Babysitting Class Offers More Than Just Safety

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Zoe Knight writes, This summer, I looked into becoming a babysitter.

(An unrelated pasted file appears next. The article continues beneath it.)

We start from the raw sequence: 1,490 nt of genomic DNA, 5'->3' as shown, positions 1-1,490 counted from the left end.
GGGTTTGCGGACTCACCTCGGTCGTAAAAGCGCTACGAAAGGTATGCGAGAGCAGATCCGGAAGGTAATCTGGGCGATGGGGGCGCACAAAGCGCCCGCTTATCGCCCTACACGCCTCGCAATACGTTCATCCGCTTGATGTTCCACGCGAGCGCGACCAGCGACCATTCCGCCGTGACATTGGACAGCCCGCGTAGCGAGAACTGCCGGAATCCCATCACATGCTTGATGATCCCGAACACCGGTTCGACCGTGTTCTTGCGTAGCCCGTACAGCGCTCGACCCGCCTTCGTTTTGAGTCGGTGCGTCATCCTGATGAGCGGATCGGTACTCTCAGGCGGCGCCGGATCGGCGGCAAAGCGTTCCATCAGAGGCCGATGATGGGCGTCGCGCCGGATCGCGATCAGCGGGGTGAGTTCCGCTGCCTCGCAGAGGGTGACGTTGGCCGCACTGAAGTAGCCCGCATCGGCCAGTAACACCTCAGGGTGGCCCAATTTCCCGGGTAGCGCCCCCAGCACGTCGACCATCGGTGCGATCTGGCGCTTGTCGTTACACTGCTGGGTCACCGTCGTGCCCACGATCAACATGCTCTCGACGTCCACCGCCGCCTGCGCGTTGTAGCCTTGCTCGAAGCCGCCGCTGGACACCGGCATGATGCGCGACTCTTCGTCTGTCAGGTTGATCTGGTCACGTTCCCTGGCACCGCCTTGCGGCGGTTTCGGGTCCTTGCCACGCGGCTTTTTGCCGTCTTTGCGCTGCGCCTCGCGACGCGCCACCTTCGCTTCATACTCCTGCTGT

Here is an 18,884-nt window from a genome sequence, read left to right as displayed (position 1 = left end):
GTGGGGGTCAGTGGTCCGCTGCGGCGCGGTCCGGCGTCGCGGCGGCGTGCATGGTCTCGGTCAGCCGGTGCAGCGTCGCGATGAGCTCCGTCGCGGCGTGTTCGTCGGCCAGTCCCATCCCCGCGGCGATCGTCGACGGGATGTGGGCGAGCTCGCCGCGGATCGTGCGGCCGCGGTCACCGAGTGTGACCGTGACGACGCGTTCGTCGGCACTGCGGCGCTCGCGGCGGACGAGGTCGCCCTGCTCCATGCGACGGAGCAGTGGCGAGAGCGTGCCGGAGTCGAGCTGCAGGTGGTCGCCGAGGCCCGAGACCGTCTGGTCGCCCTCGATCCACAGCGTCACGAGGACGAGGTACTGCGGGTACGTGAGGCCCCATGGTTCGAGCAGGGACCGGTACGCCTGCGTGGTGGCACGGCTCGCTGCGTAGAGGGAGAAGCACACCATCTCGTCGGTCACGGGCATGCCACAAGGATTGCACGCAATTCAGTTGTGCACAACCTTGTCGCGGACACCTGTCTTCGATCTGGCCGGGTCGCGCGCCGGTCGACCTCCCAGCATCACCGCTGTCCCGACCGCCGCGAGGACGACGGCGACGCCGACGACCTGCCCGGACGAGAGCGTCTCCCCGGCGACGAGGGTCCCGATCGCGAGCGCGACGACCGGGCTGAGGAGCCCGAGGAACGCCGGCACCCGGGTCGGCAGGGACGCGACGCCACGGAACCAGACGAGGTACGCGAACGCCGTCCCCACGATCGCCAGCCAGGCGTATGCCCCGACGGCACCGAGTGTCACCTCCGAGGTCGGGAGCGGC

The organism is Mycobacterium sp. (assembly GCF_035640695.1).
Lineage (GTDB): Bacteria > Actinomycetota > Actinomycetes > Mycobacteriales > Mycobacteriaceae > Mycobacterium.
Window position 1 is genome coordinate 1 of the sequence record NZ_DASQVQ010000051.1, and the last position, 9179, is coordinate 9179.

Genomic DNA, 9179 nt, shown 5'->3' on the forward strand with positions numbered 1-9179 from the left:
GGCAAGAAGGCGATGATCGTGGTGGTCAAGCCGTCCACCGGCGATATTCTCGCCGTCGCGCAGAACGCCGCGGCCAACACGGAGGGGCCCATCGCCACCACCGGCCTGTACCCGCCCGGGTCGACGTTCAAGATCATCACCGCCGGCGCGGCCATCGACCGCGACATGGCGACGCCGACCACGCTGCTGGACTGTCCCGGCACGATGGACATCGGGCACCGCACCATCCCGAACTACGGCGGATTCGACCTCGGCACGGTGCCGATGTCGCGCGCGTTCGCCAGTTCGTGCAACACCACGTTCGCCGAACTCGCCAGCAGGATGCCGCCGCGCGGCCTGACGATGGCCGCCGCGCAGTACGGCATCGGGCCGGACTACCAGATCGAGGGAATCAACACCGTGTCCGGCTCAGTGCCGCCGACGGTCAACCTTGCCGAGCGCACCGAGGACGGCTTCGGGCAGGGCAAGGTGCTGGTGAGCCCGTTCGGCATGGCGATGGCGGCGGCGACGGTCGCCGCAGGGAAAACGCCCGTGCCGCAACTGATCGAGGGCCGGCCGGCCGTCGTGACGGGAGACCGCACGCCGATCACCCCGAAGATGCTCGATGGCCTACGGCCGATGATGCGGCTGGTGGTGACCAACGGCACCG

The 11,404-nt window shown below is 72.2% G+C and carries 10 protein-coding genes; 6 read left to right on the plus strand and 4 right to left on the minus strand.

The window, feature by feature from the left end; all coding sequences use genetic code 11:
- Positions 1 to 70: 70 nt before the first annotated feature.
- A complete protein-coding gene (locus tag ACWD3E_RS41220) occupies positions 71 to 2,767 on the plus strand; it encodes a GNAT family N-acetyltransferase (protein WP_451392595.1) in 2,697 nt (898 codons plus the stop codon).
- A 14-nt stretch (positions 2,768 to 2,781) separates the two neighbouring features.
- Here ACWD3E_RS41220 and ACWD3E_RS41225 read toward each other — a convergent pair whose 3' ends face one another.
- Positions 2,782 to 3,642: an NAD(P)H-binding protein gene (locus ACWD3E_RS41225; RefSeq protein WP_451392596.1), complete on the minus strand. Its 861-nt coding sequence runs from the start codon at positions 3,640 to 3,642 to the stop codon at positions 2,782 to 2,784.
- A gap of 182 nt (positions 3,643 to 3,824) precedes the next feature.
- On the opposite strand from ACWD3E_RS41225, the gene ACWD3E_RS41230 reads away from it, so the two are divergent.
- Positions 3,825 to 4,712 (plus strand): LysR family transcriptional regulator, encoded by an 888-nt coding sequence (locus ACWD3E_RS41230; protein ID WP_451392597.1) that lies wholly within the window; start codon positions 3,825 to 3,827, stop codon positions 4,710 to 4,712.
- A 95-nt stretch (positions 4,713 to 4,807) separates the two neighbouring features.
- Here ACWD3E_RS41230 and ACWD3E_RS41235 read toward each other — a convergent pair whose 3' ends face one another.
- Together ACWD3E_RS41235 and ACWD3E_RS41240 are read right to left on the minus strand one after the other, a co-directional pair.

This summer, I looked into becoming a babysitter. A few people had asked me if I was old enough to babysit or if I could babysit their kids. Babysitting sounded like a great way to make some extra money, but I wasn’t sure how to handle certain situations that might arise. So, I attended American Red Cross Babysitters Training. The classes are for ages 11 to 15, and are held at various Red Cross locations through out the metro area. The most important thing I learned was: safety comes first when babysitting. The training includes how to caring for kids, understanding children from zero to ten years in age, and being safe. Everything from feeding to playing with children is included, as well as your safety, the child’s safety, and hazards that can be found in any home. First aid instructions teach you how to handle an emergency, how to perform rescue breathing on children and infants, how to apply back blows and abdominal thrusts to a chocking child and infants, and using a set of steps to insure that everyone is cared for. It’s not free, but for $85 you get the training, plus a handbook containing many of the items gone over in the class, as well as a CD-ROM with a resume template and a Babysitter’s Report Record to write down the events that happened while you were watching the children, and an emergency reference guide listing emergencies A to Z. And if you use what you’ve learned, you’ll earn it back. There are two babysitter’s training classes. The advanced class teaches CPR, while the class I took does not teach CPR, but teaches rescue breathing and how to save choking children. To take a babysitter’s training class, go to www.redcross.org and search “Babysitter’s Training”. You can become a certified babysitter with the American Red Cross. Not only did I learn how to stop someone for choking, but I also learned tips on how to get a little kid to eat their vegetables.